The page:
Hoober refers to an additional sensitive and critical consideration in preventing users from taking accidentally the wrong action: he calls this ‘preventing interference errors’. He clearly suggests to avoid placing controls for actions with opposite consequences too near each other lest trying to touch-press one control could result in adversely activating the other unwanted control. This applies especially to actions associated with catastrophic results or outcomes that are difficult to undo. For instance, he recommends separating sufficiently the locations of controls for Send and Delete actions (Hoober recommends a distance of at least 8mms and preferably 10mms between centres of the controls [the target point of finger contact]).

Touch-screen devices benefit indeed from a larger screen real-estate for image display. But there is nonetheless competition on that real-estate for the content of display, and competition can be quite tough especially on devices with screens smaller than 7” in size. The competition is prominently between images of controls and the content of device utilities, webpages and apps. It applies primarily to the interface of a virtual keyboard that requires a relatively large space (in some cases up to 50% of screen area). However, there could be other controls needed for operating the device and specific utilities, websites or apps (e.g., designers may have to give up on some pictorial imagery in order to allow enough space for action controls like “Add to Basket”).

Focusing on the virtual keyboard: when called-upon to write, it pops-up and hides  other content of the display (e.g., e-mail message, shopping webpage) in the lower part of the screen. It may hide content that the user actually needs to see while proceeding in composing a message or responding to content in a website. The smaller the screen, on one hand a larger part of the underlying display is hidden, on the other hand the keystrokes have to be smaller. Unlike with a physical keyboard, the virtual one can at least be dropped out when not in use and called again when needed for writing. But it can be disturbing if every few moments one has to drop out the keyboard and surface it again to resume writing. With larger screens there should still be enough space for text in the e-mail message editor that one can scroll; with screens 7” or less one may be able to see only up to four lines at a time and even that in small type difficult to read (changing zoom may help but also cause trouble — more below).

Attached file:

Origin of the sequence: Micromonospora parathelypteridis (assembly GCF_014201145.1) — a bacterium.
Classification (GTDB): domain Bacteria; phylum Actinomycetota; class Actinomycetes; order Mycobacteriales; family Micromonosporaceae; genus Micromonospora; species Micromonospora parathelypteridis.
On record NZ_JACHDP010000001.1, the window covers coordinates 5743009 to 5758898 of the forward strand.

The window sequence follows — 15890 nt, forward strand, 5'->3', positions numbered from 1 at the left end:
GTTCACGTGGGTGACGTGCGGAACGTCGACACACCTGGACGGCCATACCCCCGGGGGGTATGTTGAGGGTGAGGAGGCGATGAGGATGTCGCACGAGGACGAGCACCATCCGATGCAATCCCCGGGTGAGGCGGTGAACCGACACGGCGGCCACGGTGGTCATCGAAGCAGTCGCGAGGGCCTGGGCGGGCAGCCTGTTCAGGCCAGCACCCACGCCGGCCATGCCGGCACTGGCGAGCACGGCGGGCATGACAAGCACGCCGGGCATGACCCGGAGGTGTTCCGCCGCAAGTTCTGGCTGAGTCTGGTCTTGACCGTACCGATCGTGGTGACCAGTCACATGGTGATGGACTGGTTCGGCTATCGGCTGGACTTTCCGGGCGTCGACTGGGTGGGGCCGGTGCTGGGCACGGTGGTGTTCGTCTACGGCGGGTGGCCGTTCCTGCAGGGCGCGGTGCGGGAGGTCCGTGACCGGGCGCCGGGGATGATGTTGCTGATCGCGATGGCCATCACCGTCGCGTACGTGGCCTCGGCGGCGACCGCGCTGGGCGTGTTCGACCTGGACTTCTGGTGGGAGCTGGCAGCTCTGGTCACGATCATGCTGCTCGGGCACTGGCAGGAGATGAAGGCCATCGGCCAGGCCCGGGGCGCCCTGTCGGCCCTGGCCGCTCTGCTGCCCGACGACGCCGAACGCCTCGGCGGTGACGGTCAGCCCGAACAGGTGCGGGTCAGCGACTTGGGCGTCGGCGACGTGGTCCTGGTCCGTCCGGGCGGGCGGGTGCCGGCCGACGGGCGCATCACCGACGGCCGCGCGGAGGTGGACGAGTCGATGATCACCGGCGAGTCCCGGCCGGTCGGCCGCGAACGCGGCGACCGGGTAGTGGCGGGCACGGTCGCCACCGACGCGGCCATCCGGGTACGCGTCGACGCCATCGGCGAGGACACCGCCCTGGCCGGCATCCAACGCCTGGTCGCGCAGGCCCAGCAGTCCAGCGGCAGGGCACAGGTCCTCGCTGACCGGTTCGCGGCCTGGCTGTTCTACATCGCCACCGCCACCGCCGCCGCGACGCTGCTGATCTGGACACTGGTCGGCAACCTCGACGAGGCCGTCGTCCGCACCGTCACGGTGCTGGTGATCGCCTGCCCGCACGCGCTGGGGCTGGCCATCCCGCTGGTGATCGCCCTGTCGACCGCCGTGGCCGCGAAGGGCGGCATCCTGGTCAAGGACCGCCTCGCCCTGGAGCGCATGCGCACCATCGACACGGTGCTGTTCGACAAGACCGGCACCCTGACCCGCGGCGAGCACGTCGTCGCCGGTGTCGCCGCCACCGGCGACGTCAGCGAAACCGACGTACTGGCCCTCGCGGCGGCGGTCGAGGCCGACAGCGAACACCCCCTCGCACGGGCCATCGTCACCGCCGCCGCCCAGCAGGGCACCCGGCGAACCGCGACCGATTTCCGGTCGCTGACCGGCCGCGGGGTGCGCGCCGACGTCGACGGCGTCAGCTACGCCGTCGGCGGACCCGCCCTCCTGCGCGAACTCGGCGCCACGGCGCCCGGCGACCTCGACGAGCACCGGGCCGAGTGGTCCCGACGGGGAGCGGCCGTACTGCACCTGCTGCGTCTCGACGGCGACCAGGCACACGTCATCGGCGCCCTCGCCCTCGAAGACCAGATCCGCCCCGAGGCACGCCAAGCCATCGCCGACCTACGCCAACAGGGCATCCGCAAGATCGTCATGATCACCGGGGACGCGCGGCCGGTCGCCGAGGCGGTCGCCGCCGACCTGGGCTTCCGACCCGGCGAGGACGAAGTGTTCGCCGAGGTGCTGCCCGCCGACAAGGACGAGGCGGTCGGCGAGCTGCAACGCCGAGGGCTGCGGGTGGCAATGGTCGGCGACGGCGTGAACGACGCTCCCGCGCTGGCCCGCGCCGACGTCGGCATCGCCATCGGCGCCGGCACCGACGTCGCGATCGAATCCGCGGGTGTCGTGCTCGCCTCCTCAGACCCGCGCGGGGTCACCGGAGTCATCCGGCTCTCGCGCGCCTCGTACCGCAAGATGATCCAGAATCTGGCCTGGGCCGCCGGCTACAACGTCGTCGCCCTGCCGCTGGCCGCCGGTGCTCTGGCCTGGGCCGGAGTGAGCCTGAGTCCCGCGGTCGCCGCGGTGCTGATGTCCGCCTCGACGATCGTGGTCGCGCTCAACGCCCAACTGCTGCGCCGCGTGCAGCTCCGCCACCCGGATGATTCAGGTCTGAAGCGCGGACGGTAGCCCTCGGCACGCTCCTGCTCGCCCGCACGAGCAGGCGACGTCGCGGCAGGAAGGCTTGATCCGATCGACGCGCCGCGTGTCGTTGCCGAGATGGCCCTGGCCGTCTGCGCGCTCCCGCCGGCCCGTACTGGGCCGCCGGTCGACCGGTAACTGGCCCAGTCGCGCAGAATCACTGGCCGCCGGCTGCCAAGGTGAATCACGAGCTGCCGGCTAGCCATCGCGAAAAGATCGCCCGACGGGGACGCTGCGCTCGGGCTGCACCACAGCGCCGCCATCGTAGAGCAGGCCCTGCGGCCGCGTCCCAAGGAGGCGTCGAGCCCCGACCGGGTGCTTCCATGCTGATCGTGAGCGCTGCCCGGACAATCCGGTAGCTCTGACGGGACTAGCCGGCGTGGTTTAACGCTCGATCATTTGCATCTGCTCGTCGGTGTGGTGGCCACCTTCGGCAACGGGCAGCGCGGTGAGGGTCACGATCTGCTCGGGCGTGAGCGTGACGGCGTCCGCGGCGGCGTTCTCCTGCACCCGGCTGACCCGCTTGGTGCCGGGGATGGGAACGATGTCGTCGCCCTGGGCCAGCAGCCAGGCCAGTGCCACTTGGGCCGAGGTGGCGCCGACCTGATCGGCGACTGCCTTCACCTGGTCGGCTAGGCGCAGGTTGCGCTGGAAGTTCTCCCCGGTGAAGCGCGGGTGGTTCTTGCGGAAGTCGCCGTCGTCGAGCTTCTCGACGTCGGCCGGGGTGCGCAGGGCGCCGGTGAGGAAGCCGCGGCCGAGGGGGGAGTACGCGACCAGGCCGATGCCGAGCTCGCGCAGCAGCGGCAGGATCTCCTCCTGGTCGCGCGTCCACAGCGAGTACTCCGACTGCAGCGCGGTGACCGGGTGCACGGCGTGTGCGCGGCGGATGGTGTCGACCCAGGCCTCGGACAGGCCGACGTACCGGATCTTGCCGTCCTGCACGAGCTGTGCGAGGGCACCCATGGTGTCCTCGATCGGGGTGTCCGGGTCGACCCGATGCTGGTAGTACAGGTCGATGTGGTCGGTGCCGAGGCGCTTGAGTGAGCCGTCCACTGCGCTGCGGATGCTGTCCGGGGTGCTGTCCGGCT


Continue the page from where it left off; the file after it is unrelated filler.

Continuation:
Virtual keyboards on mobile devices are split into two or three displays due to space limitations (e.g., Latin letters as for English or German [but with some order variations], numeric figures and symbols, and an extra keyboard for non-Latin alphabets as Hebrew, Arabic, Cyrillic). But in any particular set of keyboard display, some character keys or controls may have to be forsaken for space limitations. As suggested above, it is most annoying when the direction arrows are eliminated (e.g., on a Samsung 7” tablet) because it makes it more difficult to go back and forth across a text while composing and editing it.

Relying on gestures can save space for screen real-estate and help in making interactions fluid and efficient, but working with a touch-screen has limitations. Raluca Budiu of Nielsen & Norman Group (user experience research and usability experts, 19 April 2015) lists some of the main problems that may arise for users: (1) The leading problem concerns typing, and particularly the need to continuously divide attention between the content written and the keypad area; (2) Poor tactile feedback, small keypads and crowded keys make the typing experience more troublesome; (3) The target size of controls or keys has to be considerably larger with touch interface to optimize reaching time and minimise errors compared with a mouse; (4) Since there can be many target areas on a touch-screen (especially of smartphones), it is easy to make accidental touch errors (see Hoober’s ‘interference error’) — some errors can “leave the user disoriented and unsure of what happened”. Budiu notes that respecting the Undo usability heuristic is furthermore important with mobile devices.